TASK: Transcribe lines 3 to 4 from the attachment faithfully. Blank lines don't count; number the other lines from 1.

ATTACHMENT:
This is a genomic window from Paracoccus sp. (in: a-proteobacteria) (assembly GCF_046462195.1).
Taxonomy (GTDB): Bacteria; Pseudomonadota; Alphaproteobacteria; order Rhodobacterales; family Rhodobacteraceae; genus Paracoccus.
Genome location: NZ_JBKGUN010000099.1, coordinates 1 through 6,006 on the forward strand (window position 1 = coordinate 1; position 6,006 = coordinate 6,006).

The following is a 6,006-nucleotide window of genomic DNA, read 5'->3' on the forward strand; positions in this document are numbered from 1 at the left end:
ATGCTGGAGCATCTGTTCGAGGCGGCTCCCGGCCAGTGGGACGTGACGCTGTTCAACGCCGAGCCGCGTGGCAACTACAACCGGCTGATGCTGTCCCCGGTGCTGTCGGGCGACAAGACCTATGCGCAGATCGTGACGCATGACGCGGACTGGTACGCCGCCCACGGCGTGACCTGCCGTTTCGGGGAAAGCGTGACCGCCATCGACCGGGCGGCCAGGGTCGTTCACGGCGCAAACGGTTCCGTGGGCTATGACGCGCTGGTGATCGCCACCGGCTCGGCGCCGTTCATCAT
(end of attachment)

Genome location: NZ_JBKGUN010000099.1, coordinates 1 through 6,006 on the forward strand (window position 1 = coordinate 1; position 6,006 = coordinate 6,006).

The following is a 6,006-nucleotide window of genomic DNA, read 5'->3' on the forward strand; positions in this document are numbered from 1 at the left end: